It’s Saturday morning in a marquee at Unciv 2013. Margaret Elphinstone is reading from her novel The Gathering Night. The book is a vivid imagining of life during the Mesolithic period and it follows the fate of the Auk People, hunter-gatherers who inhabit the coast and islands of what is now Argyll. In the discussion that follows, we talk about the longing many feel for a life that is more ‘natural’, more instinctive, more connected to the rhythm of the seasons. It’s a deep longing, but we mostly agree that there’s no way back to the animist culture and lifestyle of the Auk People.
Later that day, or rather, in the early hours of the next morning, I’m lying on my back in the mud and straw, amidst a huddle of bodies, beneath a parachute strung amongst trees. I’m sober, have taken no hallucinogens, and yet I’ve spent the last few hours in a superbly altered state.
It might have been sparked by the fire ritual, conducted by folk from Mearcstapa and the Telling, but really it was collectively manifested: it emerged from the space and the night and all the people gathered at the Parachute Stage. It was a solo hum that became a chorus, that became shrieking and animal howling, that became, finally, wild chants and leaping dancers. There was no conductor, no choreography, it all just happened and fitted. It was instinctive and extraordinary.
A couple of months later I spent a week walking in the woods in and around Glen Affric in the Scottish Highlands. Glen Affric is one of the oldest ecosystem restoration projects in the UK. It’s also one of the most nourishing places I’ve ever been.
Pinus Sylvestris, the Scots Pine, is to northern glens what the English Oak is to the valleys of the south. Both fit well their ecological niche, and both have an iconic role in our culture and our deep sense of place. Walking in an expanse of either is to be transported; and, whilst it may well be a long way back to the Mesolithic, the woods of Glen Affric give you a sense of how the land might have looked to the Auk People of The Gathering Night. There’s nothing like the fauna of course, the lynx and bear and wild boar, the wolves. But it’s the kind of place where you’d expect such creatures to be and, being there yourself, it’s very easy to imagine their return.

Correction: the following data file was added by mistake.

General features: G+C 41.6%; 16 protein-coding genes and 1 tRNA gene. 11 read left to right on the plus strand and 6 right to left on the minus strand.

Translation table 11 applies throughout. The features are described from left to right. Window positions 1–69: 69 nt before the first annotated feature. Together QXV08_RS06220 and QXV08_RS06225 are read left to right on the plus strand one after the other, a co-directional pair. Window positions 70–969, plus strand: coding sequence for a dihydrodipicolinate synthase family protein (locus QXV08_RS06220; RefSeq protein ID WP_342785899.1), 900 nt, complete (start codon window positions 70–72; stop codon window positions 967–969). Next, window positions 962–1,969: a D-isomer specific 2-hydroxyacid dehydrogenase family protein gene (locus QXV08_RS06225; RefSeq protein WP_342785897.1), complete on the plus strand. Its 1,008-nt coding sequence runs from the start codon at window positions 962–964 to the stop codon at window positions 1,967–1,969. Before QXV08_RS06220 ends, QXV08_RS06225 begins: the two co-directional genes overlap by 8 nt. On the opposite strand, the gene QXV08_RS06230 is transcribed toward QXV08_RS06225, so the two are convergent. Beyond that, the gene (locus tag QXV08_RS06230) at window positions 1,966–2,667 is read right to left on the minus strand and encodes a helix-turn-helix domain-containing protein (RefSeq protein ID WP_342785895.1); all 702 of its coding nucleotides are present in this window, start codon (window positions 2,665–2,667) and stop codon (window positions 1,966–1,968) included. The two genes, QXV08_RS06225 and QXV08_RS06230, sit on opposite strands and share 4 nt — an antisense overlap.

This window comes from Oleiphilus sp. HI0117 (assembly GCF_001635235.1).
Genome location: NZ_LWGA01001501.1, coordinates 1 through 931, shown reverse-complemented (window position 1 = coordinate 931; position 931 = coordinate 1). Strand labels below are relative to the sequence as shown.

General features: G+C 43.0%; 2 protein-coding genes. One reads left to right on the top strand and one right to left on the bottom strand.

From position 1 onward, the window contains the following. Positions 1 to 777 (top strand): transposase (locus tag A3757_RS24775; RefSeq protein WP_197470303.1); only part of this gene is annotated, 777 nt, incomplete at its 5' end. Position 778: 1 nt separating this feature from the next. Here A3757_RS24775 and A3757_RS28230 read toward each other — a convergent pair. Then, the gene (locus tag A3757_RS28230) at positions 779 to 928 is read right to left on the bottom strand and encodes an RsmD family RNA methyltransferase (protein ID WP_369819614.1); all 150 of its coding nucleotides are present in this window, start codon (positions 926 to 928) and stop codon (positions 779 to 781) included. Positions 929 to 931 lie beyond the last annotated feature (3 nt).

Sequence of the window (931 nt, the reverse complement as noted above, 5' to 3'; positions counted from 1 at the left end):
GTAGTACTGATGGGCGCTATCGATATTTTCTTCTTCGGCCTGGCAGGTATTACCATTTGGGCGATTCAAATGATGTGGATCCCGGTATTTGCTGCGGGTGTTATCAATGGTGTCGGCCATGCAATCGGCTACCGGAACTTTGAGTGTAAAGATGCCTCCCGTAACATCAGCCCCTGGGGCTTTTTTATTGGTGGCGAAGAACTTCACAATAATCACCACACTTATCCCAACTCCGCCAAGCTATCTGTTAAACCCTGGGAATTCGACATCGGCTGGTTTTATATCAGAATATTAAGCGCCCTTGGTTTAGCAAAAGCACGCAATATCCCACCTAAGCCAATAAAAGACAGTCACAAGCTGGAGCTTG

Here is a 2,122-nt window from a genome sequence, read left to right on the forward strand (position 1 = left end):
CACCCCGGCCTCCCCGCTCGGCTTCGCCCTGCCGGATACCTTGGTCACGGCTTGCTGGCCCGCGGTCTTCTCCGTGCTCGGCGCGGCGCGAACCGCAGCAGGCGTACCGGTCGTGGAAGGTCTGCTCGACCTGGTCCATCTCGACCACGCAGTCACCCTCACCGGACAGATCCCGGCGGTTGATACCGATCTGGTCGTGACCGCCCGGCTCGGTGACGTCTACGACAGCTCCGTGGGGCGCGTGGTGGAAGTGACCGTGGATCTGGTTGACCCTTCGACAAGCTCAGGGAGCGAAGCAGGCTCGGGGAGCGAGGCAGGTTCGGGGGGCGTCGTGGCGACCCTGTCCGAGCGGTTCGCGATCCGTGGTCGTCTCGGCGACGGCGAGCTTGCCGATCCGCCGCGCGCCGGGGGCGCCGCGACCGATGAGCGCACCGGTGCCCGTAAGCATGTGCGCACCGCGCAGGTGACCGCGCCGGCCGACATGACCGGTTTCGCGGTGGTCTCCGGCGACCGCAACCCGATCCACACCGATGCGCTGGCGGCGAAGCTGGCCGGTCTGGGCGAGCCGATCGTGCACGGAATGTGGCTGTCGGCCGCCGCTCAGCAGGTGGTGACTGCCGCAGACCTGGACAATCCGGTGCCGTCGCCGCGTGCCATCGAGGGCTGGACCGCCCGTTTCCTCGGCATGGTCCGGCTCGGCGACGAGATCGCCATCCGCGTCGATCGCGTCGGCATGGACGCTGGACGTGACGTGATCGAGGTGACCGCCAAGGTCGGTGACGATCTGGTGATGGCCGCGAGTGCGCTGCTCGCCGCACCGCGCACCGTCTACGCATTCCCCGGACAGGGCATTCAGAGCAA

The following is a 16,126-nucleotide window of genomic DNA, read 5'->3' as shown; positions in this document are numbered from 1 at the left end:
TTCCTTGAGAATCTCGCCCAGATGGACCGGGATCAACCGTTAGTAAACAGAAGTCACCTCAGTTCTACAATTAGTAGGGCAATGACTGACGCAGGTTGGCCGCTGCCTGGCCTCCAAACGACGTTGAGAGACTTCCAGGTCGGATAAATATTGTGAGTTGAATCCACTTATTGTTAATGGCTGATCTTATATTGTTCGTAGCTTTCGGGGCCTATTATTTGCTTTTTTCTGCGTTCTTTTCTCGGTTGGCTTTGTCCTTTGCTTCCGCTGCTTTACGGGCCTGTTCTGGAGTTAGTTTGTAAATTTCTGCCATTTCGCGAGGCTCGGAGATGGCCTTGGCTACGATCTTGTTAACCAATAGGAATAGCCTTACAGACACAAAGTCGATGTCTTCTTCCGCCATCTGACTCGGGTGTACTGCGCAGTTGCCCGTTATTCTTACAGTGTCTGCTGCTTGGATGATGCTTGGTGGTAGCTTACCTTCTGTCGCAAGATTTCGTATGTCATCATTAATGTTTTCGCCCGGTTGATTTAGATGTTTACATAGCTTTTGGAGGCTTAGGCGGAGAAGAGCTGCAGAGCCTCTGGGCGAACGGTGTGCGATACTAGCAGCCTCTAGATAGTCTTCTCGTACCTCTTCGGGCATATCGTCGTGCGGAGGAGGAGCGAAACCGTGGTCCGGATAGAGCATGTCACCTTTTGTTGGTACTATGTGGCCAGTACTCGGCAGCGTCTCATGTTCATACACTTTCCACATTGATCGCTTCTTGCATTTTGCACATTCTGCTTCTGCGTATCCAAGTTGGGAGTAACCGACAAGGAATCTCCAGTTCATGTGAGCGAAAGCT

This idea of ‘rewilding’, both of the land and the self, has become increasingly popular amongst writers and thinkers associated with the environment (see this previous DM blog post in which George Monbiot discusses his new book Feral). It’s also one of the threads woven into the Dark Mountain Project. The idea of Uncivilised writing is very much a kind of creative rewilding, and whilst I can only speak for myself, the Uncivilisation festivals have seemed like staging posts on a route – I won’t say forwards. Each year I feel as though I’ve been unpacked and ruffled through. I’ve left feeling leaner and a bit more raggedy. I don’t think I’m alone in this.
Last year was the last Unciv, at least in the form it has taken so far. After four years, the organisers are taking a break and focusing their energy on other aspects of the project. However, if this leaves a large Unciv-sized gap in your life then fear not, there are other Dark Mountain happenings afoot – local groups continue to meet and plan events, and there are rumours of another Telling, this time in Sheffield. There’s also Carrying the Fire.
Now in its third year, Carrying the Fire is similar to Unciv in that it provides a rich mix of talks, workshops and performances. It also fosters the same kinds of meetings and conversations, the same magic that happens when you gather people round a fire under the stars.
This year’s programme will delve into some of those ideas behind rewilding, exploring the links between large-scale wilderness restoration and our own need for wildness in our lives. To help with the delving, there will be talks from the likes of Alan Watson Featherstone, founder of Trees for Life (the project which has helped plant over a million trees in Glen Affric and adjacent glens) and Kate Rawles, director of Outdoor Philosophy and author of The Carbon Cycle; there will also be live art and performances from, amongst others, the amazing Feral Theatre; and there will be creative workshops with the likes of Margaret Elphinstone and Cumbrian poet Kim Moore.
The full programme is being finalised – we have some very exciting guests, musical and otherwise, soon to be announced – and tickets are now on sale. Come join us for what promises to be a very fine gathering round the hearth. There’s even another parachute, strung amongst the trees in the woods at Wiston, though there’s no accounting for what might happen beneath it!
Carrying the Fire takes place at Wiston Lodge in the Scottish Borders over the weekend of 16th-18th May. Collection and drop-off will be available at Lockerbie mainline train station. Discounted tickets for early birds are on sale now. For more details and updates, go to the Carrying the Fire website: carryingthefire.co.uk
Photographs by Miki Zea, Em Strang.